This is an independent blog and is not affiliated with any particular church, group or conference. The term Bruderthaler refers to a specific ethnic or cultural Mennonite heritage, not to any particular organized group. All statements and opinions are solely those of the contributor(s). Blog comprises notebook fragments from various research projects and discussions. Dialogue, comment and notice of corrections are welcomed. Much of this content is related to papers and presentations that might be compiled at a future date, as such, this blog serves as a research archive rather than as a publication. 'tag

Thursday, February 3, 2011

Guide to a forgotten heritage

Notes on Ursula Franklin's Pacifism as a Map

From her [Ursula Franklin] I learned of the Quaker focus on the importance of individual conscience-based decision-making, not only when it comes to the choices of daily living, but also in acting on the most momentous national and global issues.  Quakers do not apply dogmatic instruction to life’s questions.  Rather, they use a collective process of prayer, study, and discernment to guide their decisions” Swenarchuk, Michelle p 2

In this sense, the Bruderthaler may have actually reverted back to an older form of Anabaptism back to the time when they were natural allies of the Quaker movement in Europe. 

  In a sense, the old weltenshauung revealed more of a difference in engagement and organization than in either lifestyle or theology.  While it is possible that these movements have evolved into irreconcilable strains, it is probably not necessary to determine whether today’s movements continue to hold commonalities but rather earlier forms of the belief systems did.  Nor might one really argue that the actual influence was exceedingly strong as both movements moved along their historical paths – such being that the Quakers were never an overly influential sect in either the Germanies or Russia.  Yet, as cousins of the earlier movements, they might indicate what is possible and demonstrate what in evolution would be referred to as parallel and convergent evolutionary traits rather than merely evolutionary relay tendencies (environmental rather than genetic) (see Gould).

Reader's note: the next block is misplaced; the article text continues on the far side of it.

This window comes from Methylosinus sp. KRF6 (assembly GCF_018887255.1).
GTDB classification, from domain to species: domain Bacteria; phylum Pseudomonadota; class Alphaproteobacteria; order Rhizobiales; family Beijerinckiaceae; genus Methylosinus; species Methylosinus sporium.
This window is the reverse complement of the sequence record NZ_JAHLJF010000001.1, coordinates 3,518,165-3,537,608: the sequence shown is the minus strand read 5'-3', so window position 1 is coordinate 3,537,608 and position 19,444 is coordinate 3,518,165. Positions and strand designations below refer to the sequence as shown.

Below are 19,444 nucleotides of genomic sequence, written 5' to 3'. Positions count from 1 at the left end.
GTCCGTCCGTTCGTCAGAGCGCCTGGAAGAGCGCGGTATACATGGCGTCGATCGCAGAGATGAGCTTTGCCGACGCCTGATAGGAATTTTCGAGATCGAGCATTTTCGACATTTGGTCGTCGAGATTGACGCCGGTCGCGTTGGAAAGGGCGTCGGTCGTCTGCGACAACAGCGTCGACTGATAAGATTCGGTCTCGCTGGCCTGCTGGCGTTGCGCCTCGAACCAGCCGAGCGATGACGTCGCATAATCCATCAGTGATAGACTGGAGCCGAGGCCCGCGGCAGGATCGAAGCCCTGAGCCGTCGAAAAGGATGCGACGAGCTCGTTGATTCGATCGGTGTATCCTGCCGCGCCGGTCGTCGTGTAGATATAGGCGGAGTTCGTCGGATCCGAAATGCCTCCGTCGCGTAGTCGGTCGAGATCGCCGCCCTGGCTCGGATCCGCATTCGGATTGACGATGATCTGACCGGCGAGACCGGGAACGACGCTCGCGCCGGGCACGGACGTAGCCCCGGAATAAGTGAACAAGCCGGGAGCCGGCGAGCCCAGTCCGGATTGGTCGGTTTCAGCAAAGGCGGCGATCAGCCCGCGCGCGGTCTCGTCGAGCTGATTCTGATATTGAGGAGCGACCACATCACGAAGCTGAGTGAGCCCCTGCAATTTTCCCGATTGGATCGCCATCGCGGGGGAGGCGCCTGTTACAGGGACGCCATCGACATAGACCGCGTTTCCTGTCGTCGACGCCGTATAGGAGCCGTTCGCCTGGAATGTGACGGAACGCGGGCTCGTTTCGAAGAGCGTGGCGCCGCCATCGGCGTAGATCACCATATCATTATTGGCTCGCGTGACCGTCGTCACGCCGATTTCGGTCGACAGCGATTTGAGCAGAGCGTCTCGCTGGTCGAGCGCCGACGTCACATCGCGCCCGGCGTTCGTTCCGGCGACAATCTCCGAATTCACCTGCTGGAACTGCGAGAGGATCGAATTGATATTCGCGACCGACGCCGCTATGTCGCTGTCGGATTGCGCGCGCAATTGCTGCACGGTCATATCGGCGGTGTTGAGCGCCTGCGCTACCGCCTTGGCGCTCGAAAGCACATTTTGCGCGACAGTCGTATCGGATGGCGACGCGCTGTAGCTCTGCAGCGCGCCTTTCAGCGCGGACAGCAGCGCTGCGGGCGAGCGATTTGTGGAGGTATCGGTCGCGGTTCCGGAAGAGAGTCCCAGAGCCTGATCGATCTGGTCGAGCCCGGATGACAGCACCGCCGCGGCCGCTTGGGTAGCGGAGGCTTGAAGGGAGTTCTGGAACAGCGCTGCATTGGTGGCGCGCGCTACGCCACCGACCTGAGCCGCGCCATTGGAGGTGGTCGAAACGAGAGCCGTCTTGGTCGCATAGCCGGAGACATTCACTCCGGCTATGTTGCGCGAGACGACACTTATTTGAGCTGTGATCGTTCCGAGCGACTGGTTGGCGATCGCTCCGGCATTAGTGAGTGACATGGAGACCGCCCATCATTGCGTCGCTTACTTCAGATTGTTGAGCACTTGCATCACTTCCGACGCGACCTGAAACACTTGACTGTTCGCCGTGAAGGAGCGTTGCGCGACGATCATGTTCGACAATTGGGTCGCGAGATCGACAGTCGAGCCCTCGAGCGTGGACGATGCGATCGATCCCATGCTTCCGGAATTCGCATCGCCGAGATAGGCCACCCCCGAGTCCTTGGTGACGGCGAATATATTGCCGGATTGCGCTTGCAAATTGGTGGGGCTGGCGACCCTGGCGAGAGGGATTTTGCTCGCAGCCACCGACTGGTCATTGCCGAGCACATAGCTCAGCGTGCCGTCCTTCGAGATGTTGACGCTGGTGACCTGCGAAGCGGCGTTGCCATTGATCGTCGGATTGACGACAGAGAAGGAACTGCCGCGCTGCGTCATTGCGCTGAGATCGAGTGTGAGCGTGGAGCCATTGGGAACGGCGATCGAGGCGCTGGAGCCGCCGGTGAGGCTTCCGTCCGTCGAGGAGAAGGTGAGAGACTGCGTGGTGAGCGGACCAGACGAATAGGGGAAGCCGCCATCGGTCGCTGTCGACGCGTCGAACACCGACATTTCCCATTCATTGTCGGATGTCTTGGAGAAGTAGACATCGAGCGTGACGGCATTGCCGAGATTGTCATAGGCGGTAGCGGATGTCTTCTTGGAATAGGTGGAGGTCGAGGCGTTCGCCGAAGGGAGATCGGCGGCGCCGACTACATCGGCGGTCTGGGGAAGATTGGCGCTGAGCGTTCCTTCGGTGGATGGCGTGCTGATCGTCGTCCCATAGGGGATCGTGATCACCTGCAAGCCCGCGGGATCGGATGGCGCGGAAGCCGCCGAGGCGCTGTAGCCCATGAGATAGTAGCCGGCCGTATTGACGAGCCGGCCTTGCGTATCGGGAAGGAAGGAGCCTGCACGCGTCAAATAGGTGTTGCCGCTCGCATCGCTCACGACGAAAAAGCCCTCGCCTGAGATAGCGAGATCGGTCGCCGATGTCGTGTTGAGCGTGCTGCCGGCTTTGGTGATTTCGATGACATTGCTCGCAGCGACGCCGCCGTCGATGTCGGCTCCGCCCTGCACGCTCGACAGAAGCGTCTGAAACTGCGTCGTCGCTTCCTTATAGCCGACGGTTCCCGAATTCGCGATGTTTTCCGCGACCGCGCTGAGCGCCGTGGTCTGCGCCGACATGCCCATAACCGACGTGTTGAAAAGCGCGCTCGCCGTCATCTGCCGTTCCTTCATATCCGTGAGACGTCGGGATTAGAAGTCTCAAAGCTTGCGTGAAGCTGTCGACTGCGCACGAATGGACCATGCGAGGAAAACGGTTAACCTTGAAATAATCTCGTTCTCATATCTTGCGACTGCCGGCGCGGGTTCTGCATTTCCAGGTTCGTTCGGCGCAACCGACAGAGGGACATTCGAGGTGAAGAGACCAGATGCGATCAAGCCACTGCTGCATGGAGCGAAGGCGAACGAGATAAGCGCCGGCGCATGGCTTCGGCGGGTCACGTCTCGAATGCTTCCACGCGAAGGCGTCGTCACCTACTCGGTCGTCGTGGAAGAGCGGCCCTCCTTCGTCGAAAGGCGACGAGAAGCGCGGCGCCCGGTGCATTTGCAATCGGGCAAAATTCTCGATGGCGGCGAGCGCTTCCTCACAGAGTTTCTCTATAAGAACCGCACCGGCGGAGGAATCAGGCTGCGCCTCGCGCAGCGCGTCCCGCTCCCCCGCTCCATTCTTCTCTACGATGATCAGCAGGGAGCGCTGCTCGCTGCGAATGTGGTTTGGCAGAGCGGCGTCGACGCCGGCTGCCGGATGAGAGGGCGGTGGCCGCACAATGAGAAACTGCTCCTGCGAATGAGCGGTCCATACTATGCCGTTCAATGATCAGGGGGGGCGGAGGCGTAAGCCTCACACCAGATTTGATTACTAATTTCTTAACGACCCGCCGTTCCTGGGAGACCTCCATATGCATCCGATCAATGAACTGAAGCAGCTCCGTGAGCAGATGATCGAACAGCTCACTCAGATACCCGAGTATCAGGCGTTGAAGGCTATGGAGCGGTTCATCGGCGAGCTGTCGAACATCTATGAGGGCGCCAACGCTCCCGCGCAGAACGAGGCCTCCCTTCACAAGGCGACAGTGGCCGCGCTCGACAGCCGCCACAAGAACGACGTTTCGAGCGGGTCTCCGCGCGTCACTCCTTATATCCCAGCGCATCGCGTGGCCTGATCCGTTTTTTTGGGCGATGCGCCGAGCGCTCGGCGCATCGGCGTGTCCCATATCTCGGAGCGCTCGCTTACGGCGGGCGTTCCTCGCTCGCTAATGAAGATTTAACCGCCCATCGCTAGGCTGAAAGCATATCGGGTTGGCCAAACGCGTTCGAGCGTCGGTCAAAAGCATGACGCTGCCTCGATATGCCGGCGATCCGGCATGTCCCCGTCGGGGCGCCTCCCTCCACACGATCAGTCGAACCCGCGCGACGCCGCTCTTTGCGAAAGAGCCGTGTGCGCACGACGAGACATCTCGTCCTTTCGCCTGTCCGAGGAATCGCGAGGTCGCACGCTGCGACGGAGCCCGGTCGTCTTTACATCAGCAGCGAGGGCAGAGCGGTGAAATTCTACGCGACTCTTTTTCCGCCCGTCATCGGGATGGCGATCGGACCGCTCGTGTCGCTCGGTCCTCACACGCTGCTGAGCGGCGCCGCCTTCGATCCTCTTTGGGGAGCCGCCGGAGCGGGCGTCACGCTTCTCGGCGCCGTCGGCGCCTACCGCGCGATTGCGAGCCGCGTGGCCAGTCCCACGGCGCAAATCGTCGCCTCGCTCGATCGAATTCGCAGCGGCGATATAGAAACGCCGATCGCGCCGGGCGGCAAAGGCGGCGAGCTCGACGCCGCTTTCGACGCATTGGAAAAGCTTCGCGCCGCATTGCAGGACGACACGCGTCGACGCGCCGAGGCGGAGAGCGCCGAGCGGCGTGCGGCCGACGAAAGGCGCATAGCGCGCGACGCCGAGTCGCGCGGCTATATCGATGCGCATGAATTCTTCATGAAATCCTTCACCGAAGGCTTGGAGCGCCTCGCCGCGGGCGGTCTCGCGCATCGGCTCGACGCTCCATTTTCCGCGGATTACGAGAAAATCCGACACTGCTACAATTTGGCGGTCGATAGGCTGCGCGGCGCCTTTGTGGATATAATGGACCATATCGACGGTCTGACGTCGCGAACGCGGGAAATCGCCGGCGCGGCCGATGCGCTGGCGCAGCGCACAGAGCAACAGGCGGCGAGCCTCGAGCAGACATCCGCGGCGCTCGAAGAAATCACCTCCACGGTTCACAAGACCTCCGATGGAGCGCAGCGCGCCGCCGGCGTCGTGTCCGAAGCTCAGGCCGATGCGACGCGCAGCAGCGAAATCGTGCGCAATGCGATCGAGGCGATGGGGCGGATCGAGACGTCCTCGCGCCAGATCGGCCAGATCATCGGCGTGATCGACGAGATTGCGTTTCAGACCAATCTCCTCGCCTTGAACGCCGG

While one does not find Quakers per se on the Anabaptist family tree – they may or may not be closer to Anabaptists and Puritans than they are to other movements.  Both Puritans and Quakers would at least indicate shared ancestors with the Anabaptists – for the Puritans – the Speedwell Pilgrims and for the Quakers – the Anabaptists who sheltered in London and possibly Scotland during the reign of Henry VIII.

  Given that they reject participation in war and the use of violence for any cause, Quakers are committed to an active engagement in the pursuit of peace and justice.  They consider that non-violent means provide “a positive witness to a better way,” (Swenarchuk, p. 4).

  From this description, there in fact appears to be a similarity between contemporary Quakerism and the sort of Pacifism as promulgated by the MCC since the 1960s.  Interestingly also for our purposes is the 1976 writing by the MCC indicating the development of “Evangelical” Quakerism.

  Importantly – Ursula Franklin (and Corrie ten Boom) spent time in Nazi Concentration Camps – exempting her teachings from having to defend herself in the “Nazi” paradigm.  She lived it – there can be no theoretical judgment. 

  The goal of Ursula Franklin’s practice of pacifism is to contribute to building a society of peace, justice, and equality for all “step by bloody small step.” (Swenarchuk, p 5)
  “To Ursula, peace ‘is not so much the absence of war but the presence of justice.  Peace is the absence of fear,’ whether it a fear of “the knock on the door at night,” a fear of hunger, unemployment, or danger to our children, or a lack of “a public sphere in which the issues of peace and justice will have priority over the issues of profit.’  Peace is ‘a commitment to the future,” and it is a necessity for an equal society in which people have control over much of their own lives.
  Peace requires justice, the “hinge of a civilized society,” and can only be achieved through ‘the persistent application of social truth and justice and the strong and intelligent application of love.’  Both peace and justice are individual.  They must be equally attainable for one’s loved ones and allies and for ‘all the people you cannot stand.’ The unconstrained practice of justice is the price of peace.  ‘If you want peace, work for justice.’  Ursula envisions a peaceful world in which society would work somewhat like a potluck supper, where everyone can contribute their work and care and in return receive nourishment and friendship.  For a successful potluck supper, a diversity of offerings is essential,” (Swenarchuk…)

    Point of historical interest – the Friends would in fact receive the 1947 Nobel Peace Prize for their work in rebuilding war-time societies devastated by war.

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